Gen Z is the newest generation of shoppers. Born after 1995, Gen Z will account for 40% of all shoppers by 2020. The oldest members of Gen Z are recent college graduates and new entrants to the workforce. While most aren’t entirely independent yet, they do have money to spend. Forbes reported at the beginning of this year, Gen Z is responsible for up to $143 billion in sales.
It’s important for business owners and retailers to understand this key demographic. Gen Z isn’t just young Millennials – in fact, in many meaningful ways, they’re quite different. While some Millennials are digital natives, Gen Z grew up with the tech world as we know it today. Their expectations have been shaped by a lifetime of social media and online shopping. This impacts their customer behaviors in three ways:
1 -Mobile First: The Gen Z shopper is much more likely to engage with your brand via their smartphone than any other device. A brand’s social media presence is more important to Gen Z than their website, especially for discovery and research.
2 – Different Messaging Channels: Jim Ninivaggi of Brainshark points out that Gen Z has grown up on Youtube, Netflix, and Reddit. Short videos – 1-3 minutes in length – are the preferred content form. Gen Z isn’t going to Facebook to connect with their peers: they’re relying on Snapchat, Instagram, and native apps.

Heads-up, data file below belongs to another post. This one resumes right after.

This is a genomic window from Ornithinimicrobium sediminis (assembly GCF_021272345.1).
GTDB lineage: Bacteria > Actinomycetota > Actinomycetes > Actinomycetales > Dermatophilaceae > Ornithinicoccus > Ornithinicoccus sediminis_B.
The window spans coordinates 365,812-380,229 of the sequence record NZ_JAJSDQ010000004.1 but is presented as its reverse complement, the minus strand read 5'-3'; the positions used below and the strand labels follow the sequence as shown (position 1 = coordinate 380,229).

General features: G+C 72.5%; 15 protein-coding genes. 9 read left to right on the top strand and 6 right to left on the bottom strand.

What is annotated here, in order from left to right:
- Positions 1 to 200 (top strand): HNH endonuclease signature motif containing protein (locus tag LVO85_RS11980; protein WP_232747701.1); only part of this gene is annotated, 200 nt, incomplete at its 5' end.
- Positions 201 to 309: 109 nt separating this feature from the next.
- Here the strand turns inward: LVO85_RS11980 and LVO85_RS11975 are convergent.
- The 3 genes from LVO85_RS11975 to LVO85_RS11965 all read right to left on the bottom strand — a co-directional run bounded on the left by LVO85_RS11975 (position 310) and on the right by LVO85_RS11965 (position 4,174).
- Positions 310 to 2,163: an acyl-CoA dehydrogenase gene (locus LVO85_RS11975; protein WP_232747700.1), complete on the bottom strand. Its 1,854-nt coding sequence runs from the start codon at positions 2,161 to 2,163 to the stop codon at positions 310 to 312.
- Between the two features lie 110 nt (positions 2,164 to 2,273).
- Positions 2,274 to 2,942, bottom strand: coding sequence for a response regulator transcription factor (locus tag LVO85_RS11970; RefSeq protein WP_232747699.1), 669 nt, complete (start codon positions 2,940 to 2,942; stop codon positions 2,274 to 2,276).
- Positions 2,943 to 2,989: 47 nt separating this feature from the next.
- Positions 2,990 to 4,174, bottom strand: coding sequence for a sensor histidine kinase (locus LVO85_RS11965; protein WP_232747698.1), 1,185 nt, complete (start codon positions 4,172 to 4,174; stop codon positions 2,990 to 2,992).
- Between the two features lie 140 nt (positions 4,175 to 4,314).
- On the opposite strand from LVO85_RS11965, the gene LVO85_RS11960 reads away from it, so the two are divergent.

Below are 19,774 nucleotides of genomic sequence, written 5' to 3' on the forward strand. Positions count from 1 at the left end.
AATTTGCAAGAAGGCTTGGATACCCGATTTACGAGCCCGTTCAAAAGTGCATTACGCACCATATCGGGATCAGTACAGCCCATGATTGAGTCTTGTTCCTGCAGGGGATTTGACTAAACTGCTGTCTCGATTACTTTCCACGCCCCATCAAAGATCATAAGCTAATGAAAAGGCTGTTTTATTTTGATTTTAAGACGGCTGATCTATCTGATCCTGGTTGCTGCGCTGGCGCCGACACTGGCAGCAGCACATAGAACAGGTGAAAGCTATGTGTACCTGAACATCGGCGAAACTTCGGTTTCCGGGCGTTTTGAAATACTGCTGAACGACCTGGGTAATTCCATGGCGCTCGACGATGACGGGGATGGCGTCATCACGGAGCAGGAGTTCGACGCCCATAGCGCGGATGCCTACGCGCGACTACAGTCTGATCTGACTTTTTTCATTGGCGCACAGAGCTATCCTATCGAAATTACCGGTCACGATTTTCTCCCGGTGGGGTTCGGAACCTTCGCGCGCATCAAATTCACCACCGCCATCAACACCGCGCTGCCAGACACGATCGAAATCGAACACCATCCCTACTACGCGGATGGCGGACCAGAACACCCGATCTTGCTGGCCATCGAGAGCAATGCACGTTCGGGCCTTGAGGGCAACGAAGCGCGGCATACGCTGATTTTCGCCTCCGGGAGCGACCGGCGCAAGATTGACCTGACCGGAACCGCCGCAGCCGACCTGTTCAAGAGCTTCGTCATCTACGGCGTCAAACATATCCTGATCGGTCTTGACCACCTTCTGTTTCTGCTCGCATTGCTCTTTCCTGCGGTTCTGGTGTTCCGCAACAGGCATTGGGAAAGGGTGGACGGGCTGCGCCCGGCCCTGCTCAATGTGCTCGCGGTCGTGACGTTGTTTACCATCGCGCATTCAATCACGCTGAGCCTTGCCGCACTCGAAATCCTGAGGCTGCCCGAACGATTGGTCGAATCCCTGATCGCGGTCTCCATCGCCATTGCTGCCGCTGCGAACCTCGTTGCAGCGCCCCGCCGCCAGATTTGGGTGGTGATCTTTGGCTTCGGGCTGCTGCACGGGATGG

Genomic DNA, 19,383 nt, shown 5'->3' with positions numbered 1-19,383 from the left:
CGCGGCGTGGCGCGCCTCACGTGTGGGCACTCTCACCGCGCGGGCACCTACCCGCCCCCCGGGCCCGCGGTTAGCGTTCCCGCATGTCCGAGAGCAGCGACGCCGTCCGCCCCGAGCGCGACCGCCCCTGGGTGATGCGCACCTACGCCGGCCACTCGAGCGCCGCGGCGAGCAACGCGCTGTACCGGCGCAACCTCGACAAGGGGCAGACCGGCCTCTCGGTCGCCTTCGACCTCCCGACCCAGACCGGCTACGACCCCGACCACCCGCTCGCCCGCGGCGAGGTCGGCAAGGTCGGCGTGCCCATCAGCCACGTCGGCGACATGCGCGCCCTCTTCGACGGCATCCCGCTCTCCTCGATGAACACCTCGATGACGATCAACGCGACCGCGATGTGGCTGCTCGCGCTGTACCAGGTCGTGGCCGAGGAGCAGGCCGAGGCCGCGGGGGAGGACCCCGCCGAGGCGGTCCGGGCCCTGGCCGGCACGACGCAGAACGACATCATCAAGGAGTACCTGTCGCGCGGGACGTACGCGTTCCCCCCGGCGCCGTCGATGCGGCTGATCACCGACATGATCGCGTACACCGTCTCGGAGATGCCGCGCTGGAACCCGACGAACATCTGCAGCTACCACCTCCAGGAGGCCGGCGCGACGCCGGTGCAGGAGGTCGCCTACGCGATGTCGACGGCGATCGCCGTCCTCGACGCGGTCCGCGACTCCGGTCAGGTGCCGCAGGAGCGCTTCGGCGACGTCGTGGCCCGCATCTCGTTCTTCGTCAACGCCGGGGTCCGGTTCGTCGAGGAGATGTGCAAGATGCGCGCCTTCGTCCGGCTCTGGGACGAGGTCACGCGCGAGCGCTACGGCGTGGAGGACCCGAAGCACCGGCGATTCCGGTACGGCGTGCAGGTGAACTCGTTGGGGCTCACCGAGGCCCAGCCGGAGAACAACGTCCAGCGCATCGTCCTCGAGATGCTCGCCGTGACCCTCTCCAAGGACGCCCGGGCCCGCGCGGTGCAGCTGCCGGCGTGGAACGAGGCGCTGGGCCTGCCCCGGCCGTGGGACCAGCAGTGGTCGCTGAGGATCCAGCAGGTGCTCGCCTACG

3 – Research: Gen Z expects to be able to research everything and get results instantly. They’re also more likely to use voice search than their Millennial counterparts. Gen Z is also heavily influenced by reviews and other forms of User Generated Content – things like unboxing videos and peer tutorials are very influential.
As a business owner, the first thing you want to know is what percentage of your current customer base is or is influenced by Gen Z. 93% of families with Gen Z members report that they have moderate to significant influence on family purchasing decisions – bear in mind that the parents of Gen Z may be Millennials or Gen X; Gen Zers who live with their grandparents may be living with Gen X or Baby Boomers. Your digital data is the best source for this information. Once you have that information, you can assess how important it is to tailor your marketing to appeal to Gen Z: it may be that you need to do so immediately, or you may have a few years to ease into trying to connect with the next generation of shoppers.